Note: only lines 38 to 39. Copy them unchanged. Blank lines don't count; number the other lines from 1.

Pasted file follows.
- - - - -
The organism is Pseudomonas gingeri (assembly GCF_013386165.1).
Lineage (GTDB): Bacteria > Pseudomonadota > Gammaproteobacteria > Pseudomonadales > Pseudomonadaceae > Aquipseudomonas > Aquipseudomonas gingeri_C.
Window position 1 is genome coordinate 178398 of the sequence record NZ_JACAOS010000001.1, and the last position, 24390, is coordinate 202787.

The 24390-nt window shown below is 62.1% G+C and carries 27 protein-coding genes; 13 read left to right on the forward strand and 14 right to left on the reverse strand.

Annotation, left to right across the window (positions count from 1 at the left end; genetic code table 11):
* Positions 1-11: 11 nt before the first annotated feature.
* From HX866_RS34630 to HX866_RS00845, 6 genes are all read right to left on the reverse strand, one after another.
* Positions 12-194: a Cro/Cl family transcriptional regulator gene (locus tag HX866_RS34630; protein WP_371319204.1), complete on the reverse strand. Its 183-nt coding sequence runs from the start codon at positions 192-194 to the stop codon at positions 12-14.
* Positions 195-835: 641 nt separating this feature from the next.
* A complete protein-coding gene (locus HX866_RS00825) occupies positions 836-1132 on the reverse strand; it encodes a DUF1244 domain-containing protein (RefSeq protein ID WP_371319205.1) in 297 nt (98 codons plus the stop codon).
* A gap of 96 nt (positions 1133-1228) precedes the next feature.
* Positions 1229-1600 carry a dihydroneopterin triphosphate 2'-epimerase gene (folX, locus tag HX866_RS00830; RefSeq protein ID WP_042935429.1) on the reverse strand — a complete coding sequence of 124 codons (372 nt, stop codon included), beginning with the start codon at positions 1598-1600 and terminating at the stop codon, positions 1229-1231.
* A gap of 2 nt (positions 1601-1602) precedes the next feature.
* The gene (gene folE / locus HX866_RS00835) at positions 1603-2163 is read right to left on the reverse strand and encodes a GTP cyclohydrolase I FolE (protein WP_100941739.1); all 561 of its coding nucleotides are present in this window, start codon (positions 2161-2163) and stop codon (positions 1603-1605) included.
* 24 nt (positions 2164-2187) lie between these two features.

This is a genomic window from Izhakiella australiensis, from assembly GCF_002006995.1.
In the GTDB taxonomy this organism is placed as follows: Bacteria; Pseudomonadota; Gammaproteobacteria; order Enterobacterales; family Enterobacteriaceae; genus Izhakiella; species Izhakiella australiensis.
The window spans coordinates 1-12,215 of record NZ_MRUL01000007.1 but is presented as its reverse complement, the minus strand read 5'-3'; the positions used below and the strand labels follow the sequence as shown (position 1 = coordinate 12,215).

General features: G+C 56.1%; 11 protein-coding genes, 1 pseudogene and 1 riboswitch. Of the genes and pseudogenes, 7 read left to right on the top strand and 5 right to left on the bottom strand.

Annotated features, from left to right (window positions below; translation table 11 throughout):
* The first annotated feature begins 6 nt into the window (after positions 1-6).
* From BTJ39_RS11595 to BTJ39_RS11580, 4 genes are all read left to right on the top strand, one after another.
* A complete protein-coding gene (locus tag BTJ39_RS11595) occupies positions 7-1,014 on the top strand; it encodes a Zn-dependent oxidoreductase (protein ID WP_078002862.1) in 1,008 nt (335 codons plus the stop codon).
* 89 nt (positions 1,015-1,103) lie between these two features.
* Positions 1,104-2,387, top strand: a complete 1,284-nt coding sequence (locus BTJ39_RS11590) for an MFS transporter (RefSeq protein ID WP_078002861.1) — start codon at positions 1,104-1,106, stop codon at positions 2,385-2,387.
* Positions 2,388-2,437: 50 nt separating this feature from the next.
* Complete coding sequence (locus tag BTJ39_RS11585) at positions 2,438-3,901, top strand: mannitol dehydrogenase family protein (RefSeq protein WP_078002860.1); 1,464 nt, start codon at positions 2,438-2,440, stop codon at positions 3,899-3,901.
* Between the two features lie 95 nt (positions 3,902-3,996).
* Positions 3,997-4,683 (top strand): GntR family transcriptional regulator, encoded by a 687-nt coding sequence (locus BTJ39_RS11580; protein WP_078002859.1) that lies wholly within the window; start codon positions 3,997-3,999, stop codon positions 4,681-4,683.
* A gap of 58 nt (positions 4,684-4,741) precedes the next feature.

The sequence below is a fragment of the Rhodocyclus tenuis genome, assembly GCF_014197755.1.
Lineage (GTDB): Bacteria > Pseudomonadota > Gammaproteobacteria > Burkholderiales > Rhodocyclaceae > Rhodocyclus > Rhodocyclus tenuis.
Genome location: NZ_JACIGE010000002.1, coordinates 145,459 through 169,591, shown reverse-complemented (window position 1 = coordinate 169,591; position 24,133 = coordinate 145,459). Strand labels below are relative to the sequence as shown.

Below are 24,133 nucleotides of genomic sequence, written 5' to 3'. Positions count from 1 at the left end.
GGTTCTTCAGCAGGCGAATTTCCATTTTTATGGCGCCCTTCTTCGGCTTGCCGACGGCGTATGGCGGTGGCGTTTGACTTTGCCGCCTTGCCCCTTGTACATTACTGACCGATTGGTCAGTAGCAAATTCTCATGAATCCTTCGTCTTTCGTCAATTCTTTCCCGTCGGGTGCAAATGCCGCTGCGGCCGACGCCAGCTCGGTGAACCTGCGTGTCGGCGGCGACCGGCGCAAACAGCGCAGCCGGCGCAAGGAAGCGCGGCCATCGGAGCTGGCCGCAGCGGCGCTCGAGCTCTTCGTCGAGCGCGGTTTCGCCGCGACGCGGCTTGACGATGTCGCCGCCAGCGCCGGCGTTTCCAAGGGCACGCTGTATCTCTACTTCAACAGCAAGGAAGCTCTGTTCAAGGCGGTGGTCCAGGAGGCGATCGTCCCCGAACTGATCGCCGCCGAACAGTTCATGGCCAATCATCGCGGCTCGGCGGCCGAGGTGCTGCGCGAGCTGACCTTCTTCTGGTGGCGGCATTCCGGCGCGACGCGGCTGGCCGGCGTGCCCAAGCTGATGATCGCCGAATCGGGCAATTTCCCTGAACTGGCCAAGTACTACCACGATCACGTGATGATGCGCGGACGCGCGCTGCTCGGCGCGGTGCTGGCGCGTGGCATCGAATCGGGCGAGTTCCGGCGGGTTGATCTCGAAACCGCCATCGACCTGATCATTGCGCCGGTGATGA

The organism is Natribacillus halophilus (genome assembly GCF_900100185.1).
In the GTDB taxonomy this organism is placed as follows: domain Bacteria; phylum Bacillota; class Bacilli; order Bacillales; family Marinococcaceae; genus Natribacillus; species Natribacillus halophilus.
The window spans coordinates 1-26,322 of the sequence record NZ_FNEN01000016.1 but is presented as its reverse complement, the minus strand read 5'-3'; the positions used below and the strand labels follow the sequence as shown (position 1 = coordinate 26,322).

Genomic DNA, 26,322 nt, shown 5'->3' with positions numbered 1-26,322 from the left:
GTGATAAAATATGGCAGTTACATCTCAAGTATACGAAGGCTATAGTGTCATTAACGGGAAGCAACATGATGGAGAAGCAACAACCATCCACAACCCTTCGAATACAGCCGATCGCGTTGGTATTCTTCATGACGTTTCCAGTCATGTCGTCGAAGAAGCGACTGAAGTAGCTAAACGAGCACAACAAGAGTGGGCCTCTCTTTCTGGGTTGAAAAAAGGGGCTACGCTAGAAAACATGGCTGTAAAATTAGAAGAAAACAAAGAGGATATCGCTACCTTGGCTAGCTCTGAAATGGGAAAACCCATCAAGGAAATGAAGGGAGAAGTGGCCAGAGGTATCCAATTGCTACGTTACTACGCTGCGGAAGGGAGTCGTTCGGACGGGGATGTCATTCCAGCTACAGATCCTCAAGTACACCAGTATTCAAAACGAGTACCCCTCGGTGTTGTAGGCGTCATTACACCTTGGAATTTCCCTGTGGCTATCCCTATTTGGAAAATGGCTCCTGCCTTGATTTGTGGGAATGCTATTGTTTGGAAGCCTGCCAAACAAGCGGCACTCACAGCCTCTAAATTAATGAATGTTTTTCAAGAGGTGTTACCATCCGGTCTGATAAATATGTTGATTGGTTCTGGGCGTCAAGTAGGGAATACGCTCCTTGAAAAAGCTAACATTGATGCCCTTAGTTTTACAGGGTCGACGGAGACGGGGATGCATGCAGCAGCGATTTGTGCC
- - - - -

The window spans coordinates 1-26,322 of the sequence record NZ_FNEN01000016.1 but is presented as its reverse complement, the minus strand read 5'-3'; the positions used below and the strand labels follow the sequence as shown (position 1 = coordinate 26,322).

Genomic DNA, 26,322 nt, shown 5'->3' with positions numbered 1-26,322 from the left: